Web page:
A sonnet needs to have fourteen lines in order to be a sonnet, but there’s no other reason in the world for that arrangement. A sonnet might matter but sonnets, the idea of them, the fact of them in the world, just…don’t. Nothing that can be said, can only be said in fourteen lines. On the other hand, you don’t usually end up with a sonnet after setting out to write a haiku, or an epic: rather, you intend and begin to write fourteen lines, and the things that happen there at the desk can only have happened in that writing. You enter into a certain spirit and the work – by which I mean the writing, not what’s written – can only emerge in that spirit.

I’m sure there’re hardcore villanelle fans who take one look at a sonnet and literally spit, just like some fans of the red team think it’s OK to beat fans of the blue team to death and some young people think it’s important to argue over which band is The Best and Most Authentic Band. ‘Fourteen lines? You absolute fucking loser.’ But poets and lovers know that the song begins with acceptance, and the song is as close as we’ll come to living forever.

For a couple bars or a few seconds – for as long as it takes to sever a nerve – I heard the music as if I were outside the temple. ‘46 Days,’ about three minutes in, after Mike and Page have legislated that minor > major key change and Trey signs it into law. For just a moment I was illiterate, symbols no longer resolving instantly into letters and words (imagine that), and I knew nothing at all about Phish or improvised music. They were just a rock band. And for my life I couldn’t figure out how anyone could connect with this kind of music.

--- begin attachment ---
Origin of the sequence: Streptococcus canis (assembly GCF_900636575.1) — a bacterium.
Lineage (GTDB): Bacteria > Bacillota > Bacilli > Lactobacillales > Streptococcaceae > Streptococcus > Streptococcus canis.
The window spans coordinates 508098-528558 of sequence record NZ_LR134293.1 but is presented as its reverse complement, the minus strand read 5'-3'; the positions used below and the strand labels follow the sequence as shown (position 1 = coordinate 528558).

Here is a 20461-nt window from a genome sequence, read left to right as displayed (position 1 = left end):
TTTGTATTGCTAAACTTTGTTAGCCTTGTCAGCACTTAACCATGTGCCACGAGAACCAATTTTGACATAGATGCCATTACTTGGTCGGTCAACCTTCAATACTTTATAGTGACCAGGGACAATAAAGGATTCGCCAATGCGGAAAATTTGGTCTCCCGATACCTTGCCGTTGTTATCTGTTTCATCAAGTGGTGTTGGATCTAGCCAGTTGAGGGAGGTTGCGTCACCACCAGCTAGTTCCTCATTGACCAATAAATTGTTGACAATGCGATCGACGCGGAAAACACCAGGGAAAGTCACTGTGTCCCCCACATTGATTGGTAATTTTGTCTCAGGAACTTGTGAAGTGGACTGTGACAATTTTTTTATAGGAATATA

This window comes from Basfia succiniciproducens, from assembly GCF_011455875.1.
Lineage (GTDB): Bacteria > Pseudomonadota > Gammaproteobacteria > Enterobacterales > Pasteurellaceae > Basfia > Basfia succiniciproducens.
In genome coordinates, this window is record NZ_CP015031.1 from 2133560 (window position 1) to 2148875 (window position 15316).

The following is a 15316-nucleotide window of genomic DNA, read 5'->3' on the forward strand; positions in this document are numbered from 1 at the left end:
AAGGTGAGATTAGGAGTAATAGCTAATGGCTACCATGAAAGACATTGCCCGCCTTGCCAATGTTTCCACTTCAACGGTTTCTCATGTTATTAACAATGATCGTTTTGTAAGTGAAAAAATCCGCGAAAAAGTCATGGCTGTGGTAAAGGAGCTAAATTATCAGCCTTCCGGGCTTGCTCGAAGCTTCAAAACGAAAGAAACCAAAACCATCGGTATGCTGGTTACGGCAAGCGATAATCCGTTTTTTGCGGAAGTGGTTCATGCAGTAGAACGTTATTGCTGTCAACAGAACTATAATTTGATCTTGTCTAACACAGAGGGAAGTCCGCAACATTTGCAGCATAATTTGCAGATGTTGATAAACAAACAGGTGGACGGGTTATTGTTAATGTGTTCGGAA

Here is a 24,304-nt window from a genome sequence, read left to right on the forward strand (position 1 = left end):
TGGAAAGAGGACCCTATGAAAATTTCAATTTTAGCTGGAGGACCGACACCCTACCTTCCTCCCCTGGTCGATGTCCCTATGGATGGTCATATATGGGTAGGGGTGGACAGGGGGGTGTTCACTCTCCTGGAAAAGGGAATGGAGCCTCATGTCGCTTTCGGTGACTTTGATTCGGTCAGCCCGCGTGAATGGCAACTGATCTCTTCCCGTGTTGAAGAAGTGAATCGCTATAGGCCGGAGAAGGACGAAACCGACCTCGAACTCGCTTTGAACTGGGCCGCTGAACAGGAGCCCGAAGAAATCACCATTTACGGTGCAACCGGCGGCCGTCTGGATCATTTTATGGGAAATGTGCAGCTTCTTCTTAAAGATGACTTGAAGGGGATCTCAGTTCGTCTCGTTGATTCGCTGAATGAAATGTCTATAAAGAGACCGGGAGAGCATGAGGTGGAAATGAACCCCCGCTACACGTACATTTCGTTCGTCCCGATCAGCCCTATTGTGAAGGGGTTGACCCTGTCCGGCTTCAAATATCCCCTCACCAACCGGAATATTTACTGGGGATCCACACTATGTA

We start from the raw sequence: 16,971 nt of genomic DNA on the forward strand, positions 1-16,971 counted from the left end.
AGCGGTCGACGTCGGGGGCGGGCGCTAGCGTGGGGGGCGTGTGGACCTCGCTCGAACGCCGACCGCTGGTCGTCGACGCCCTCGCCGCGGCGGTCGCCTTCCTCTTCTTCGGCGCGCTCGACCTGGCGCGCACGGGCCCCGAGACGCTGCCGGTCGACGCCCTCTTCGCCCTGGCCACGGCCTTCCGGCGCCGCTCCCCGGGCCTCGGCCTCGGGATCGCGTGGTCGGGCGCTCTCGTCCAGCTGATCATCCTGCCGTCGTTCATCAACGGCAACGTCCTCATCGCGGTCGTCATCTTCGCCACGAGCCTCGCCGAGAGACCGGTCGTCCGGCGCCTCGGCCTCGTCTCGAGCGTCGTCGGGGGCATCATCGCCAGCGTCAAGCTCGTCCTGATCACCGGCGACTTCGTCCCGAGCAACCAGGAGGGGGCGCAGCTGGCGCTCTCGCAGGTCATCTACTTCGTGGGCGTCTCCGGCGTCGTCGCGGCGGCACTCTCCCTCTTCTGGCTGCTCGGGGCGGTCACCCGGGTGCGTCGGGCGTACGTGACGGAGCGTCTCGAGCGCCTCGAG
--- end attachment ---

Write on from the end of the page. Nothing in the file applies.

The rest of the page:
Inside the temple, you do a thing: clasp hands, bow heads, close eyes, seek silence, whisper words, beg forgiveness, grant forgiveness. The thing you do, that’s what the temple is for. It’s the choir holds the church together, it’s the Word makes a people. Prayer makes the house a temple, same way love makes a house a home.